Distance: 7.2 miles
Low Elevation: 1171 feet
High Elevation: 1812 feet
Elevation Gain: 864 feet
Elevation Loss: 864 feet
Start Location: Lincoln Woods
Finish Location: Rt. 112
Route: East Side Trail, Pine Island Trail, East Side Trail, bushwhack towards camp 8-B, East Side Trail, Lincoln Woods. From bridge east of Lincoln Woods along track to river and some wanderings in that area.
Hitchcock hates me, and how I made up for itWhile there were some nice memories of this bulk (W. Hitchcock ridge being one of them), this mountain has seemed to taken a dislike to me. Crap woods ascending north peak, though we stumbled on an old woods road that was pretty cool. The scappy descent off the main peak where Brian donated 3 liters of blood to the black flies. South peak and continuously moderate woods (thus continuously annoying). The repeat attempt at north's nice view with Greg, sadly with me running out of steam barely up the slope. Argh.
Son-in-law, aka the pickup truck provider, has yet to get his inspection sticker. From February. Thus I have found it difficult to pile 4x8 sheets of wood into my Mazda 3 to work on my latest hiking-averse project, aka, the garage, aka, the Man Cave, aka, the talk about this small town. The latter amuses me to no end, as it's only a 26x24 footer, not exactly Norm Abrahms' woodshop. So, weather looks like crap, again, for my weekend (Monday and Tuesday), screw it, I need to get out. Being a East Branch & Lincoln logging railroad buff, I decided that on a cool, rainy day camp 8-B would be a good thing to go nail down. Not terribly far for my out-of-shapeness, and I wanted to avoid icy trails. Too bad it's somewhere on the slopes of, dah-dah-dahhhhhh, Mt. Hitchcock. And it's easy to turn this mountain name into something vulgar now, isn't it?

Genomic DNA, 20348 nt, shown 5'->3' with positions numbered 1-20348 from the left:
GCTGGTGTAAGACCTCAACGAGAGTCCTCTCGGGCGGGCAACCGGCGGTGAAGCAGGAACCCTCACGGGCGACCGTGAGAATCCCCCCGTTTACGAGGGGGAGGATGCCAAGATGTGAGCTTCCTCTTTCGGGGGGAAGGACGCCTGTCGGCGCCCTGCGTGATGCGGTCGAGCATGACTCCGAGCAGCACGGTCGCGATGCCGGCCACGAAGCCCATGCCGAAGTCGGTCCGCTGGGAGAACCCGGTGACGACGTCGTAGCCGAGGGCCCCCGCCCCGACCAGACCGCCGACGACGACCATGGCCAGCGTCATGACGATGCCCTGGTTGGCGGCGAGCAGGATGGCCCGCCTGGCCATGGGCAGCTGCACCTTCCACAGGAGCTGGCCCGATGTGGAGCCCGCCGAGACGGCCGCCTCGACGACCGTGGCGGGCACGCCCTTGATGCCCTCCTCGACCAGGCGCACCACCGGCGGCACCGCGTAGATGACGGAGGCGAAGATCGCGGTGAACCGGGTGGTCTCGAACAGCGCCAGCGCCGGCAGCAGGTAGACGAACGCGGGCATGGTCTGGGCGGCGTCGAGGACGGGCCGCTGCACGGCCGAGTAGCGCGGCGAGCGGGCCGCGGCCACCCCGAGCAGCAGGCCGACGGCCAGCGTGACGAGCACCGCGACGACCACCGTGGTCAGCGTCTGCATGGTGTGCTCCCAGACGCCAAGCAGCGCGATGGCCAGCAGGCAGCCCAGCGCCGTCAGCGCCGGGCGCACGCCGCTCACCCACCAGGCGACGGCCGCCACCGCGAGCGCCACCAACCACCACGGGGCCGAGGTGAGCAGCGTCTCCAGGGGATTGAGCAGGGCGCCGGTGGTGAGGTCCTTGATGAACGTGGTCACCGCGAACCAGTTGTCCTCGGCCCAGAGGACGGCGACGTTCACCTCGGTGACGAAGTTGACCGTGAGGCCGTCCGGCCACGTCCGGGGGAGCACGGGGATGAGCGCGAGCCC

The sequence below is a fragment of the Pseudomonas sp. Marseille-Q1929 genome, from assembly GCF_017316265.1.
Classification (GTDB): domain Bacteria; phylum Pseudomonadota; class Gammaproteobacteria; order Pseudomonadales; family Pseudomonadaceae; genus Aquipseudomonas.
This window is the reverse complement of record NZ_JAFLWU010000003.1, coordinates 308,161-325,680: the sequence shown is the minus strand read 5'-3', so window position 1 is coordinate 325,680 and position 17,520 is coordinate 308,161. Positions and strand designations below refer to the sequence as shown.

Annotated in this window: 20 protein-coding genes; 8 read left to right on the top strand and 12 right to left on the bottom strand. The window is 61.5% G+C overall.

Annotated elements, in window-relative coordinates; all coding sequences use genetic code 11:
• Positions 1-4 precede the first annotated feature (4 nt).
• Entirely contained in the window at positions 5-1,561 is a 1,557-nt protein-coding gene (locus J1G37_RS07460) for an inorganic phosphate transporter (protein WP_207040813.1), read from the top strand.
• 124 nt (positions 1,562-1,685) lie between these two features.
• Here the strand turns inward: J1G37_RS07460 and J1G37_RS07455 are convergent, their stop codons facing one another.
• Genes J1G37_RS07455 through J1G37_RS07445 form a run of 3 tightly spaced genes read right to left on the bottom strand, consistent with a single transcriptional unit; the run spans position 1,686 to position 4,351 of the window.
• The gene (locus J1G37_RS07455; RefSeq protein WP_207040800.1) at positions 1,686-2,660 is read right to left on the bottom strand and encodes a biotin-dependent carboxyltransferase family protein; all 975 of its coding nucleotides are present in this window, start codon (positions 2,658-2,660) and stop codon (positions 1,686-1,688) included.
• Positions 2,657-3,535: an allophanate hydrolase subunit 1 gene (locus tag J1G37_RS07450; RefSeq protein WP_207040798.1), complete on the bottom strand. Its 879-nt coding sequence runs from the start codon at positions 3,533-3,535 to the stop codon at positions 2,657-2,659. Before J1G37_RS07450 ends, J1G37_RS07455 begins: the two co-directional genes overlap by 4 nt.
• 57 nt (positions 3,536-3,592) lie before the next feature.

The "A" and "B" camps are all located off the railroad lines, so they're more difficult to find. Fortunately for me, I had some strong indications where this one was located, so I didn't feel this would be a particularly challenging find. So, given the lack of mileage, and frankly, my lack of enthusiasm given the weather, I arrived at 9:30 at Lincoln Woods. It's a wonder I didn't suffer a heart attack at this sight.
That car? That's mine. And mine alone. I know, it's as incredulous as me writing a trip report. This was taken after about 20 minutes of trying to get my gear together. Only 10 minutes of cursing though. So rusty.
Off to what I'd describe as an annoyingly slushy start, but the good news is this was as much snow as I'd see today.
I got adventurous and walked out into the middle of the East Branch.
Well, no, I decided to drop down to the Pine Island Trail right at a beach. I can still see Brian and Greg laughing at my utter fear of trying to cross the Hancock Branch, so me anywhere over 0.0001 inches into the East Branch ain't happenin'. Either that or I'd dye the river brown. :oops:
I examined a series of old aerial photos of the area, and while I knew from previous research that there was an old road next a large stream there, I found another a couple days before today that switchbacked up further to the north. What wasn't clear was if this was the J.E. Henry era of road (thus camp 8-B), a Parker Young era when they logged out part of the west ridge of Hitchcock, or something newer from the USFS. I did suspect it was the same road Brian, Greg and I stumbled on earlier so I was curious to follow it nonetheless.
So I headed in further north than what I would have done otherwise, and wandered about trying to spy the road. This was supposed to be a leisurely day, after all (guffaw). Along the way, I came upon this appalling scene of winter bleakness.